Animal Law

Steven M. Wise, legal force for animal rights, dies at 73

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Attorney Steven M. Wise

Lawyer and legal scholar Steven M. Wise signs copies of his 2002 book, “Drawing the Line: Science and the Case for Animal Rights,” at the D.C. bookstore Politics and Prose. (Marvin Joseph/The Washington Post)

Steven M. Wise, a legal warrior for animal rights who argued that chimpanzees, elephants, whales and other highly intelligent creatures have a fundamental right to liberty, no less than the humans who often confined or killed them, died Feb. 15 at his home in Coral Springs, Florida. He was 73.

His wife, Gail Price-Wise, said the cause was glioblastoma, a form of brain cancer. Mr. Wise had been diagnosed with the disease almost three years ago, she said, and had continued to work with his Washington-based nonprofit, the Nonhuman Rights Project, through three brain surgeries and two rounds of chemotherapy.

An impassioned lawyer with wire-rimmed glasses and wispy salt-and-pepper hair, Mr. Wise practiced animal rights law beginning in the early 1980s, galvanized by Australian philosopher Peter Singer’s landmark book “Animal Liberation.” He defended scores of rowdy dogs, all slated to be put down because of barking or biting; argued against state-sponsored deer hunts; and advocated for a dolphin named Rainbow, who was supposed to be moved from Boston’s New England Aquarium to a Navy facility for military training before Mr. Wise filed a lawsuit and rallied public opinion against the transfer.

Early in his career, he recalled, colleagues and courtroom observers mocked the arguments he delivered on behalf of a captive African gray parrot or a short-tempered St. Bernard. But as attitudes toward animals softened in recent years, Mr. Wise came to embody a potentially paradigm-shifting approach to animal law.

Through the Nonhuman Rights Project, which he founded in 1995, he campaigned to secure legal rights for animals, seeking to transform a court system that had long considered animals scarcely different from inanimate objects.

“Steve was enormously innovative in helping a generation of lawyers see that, despite the ways in which nonhuman animals differ from humans, we have more than enough in common to remove the blinders that have too long obscured the capabilities and moral claims that sentient beings other than human persons share with the rest of us,” said Laurence H. Tribe, a legal scholar and Harvard University professor emeritus.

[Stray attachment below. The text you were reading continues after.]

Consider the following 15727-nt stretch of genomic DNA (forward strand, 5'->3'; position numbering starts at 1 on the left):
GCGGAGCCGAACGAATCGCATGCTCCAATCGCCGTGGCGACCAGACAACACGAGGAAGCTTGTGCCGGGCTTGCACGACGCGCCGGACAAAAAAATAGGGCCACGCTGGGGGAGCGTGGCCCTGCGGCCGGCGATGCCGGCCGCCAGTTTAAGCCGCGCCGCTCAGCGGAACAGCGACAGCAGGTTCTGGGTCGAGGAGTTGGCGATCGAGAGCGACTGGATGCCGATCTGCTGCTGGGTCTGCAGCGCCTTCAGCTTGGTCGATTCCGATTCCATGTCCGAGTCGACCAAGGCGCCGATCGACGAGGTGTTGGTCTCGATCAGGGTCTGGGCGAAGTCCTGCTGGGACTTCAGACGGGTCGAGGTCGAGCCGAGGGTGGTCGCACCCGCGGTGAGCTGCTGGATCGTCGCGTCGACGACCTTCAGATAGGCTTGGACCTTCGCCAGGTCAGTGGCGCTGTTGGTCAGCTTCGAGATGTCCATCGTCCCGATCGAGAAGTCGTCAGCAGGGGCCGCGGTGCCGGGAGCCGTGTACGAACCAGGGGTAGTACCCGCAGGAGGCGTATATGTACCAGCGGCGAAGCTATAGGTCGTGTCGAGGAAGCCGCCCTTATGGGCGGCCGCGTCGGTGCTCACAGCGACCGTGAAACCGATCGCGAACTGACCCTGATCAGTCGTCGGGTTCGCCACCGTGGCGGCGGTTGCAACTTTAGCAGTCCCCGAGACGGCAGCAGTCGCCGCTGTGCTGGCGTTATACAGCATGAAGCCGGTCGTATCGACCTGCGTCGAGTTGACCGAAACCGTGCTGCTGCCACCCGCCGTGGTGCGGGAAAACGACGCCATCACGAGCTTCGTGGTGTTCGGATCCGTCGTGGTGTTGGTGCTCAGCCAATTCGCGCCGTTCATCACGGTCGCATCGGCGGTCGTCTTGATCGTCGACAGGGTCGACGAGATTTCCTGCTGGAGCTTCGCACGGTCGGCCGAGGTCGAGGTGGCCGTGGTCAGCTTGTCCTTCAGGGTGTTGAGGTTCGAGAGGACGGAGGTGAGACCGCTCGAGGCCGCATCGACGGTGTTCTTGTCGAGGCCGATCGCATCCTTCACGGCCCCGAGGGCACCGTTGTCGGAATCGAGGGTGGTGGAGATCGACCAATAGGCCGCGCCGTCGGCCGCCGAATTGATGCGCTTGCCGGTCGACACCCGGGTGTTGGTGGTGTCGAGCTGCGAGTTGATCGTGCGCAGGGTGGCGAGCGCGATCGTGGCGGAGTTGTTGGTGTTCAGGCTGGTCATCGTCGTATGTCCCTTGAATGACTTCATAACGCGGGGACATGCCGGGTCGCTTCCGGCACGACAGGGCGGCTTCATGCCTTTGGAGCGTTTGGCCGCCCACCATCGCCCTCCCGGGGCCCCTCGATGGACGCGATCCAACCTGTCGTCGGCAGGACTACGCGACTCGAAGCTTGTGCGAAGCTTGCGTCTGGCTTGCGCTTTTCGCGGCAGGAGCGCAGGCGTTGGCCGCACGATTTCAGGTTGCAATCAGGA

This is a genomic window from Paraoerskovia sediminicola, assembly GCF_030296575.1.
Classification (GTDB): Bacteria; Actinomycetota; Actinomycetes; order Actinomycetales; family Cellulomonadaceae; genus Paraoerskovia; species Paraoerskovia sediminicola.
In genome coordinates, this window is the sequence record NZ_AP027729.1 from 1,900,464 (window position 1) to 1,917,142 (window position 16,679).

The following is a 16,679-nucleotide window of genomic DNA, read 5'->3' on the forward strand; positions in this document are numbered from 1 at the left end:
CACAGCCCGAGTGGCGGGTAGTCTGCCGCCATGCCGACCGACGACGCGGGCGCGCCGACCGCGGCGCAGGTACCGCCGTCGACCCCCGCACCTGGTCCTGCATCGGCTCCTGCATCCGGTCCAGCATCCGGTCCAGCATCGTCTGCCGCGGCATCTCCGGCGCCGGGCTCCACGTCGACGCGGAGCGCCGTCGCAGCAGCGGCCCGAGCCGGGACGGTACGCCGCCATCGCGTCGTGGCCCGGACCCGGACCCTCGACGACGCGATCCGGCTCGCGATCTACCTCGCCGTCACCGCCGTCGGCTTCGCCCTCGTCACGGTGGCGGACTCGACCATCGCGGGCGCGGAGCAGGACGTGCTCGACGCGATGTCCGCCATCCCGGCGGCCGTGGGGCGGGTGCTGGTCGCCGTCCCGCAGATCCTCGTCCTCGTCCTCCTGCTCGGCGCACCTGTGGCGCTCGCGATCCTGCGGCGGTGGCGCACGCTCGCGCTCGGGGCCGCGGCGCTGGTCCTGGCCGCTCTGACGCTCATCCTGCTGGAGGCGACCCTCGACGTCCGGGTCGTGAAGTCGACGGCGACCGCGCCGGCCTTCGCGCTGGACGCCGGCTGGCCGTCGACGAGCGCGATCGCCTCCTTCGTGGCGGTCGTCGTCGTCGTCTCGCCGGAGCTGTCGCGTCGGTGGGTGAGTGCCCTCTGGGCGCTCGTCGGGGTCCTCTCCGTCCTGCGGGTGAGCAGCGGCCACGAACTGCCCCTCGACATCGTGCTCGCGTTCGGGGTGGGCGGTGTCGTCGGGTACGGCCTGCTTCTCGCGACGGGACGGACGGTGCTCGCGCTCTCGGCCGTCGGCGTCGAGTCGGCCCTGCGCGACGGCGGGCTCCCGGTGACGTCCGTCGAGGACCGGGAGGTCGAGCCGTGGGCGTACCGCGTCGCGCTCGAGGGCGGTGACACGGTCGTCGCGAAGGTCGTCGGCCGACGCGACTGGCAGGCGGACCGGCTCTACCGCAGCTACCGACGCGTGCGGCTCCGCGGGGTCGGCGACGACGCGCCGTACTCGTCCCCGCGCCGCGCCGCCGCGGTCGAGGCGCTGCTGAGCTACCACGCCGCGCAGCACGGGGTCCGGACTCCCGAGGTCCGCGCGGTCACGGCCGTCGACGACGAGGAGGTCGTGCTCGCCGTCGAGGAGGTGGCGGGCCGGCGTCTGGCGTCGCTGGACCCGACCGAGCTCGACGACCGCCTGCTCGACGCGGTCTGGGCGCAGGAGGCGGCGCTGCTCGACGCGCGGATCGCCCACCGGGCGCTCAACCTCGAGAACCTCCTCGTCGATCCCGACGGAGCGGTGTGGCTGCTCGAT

In an email, Tribe added that Mr. Wise combined “compassion and empathy” with a creative approach to the law, especially through cases in which he sought to extend the legal principle of habeas corpus—which people can use to contest their illegal confinement—to elephants and other animals that sometimes face squalid living conditions in captivity.

Mr. Wise and the Nonhuman Rights Project, or NhRP, focused on three groups of animal clients, drawing on cognitive and behavioral research while arguing that each group is self-aware, autonomous and cognitively sophisticated, thus deserving of fundamental rights: elephants, great apes (chimpanzees, bonobos, gorillas, orangutans) and cetaceans (whales, dolphins, porpoises).

Although he sought to anchor his arguments in research, citing the work of scientists including British primatologist Jane Goodall, an NhRP board member, Mr. Wise also drew parallels between animal captivity, enslavement and institutional misogyny. Courts once failed to recognize the rights of Black people and women; animals, he argued, were similarly overlooked.

“It’s a form of speciesism—the idea that the group you are part of is superior in some qualitatively dramatic way to every other group,” he told Newsday in 2000. “It’s something we humans have played out with each other. Europeans vs. Africans. White vs. Black. Men vs. women. Adults vs. children. Nazis vs. Jews. Long histories of different groups of people believing that other groups of people were not worthy of rights, were not worthy of respect, were not worthy of dignity, were not worthy of consideration.”

Critics questioned his legal tactics as well as his broader aims, arguing that there were fundamental differences between humans and animals, and that his animal clients were better served through efforts to strengthen existing legislation.

But Mr. Wise noted that there was no law or statute preventing animals from being held in captivity altogether. Convinced that a rights-based approach was the only way forward, he turned to habeas corpus petitions, concluding that they offered a potential remedy for a “legal person,” not necessarily a human person. He cited myriad examples in which the law had recognized objects, institutions and even geographical features as “legal persons,” from a river in New Zealand to a collection of Hindu idols, and began working to reclassify animals as such.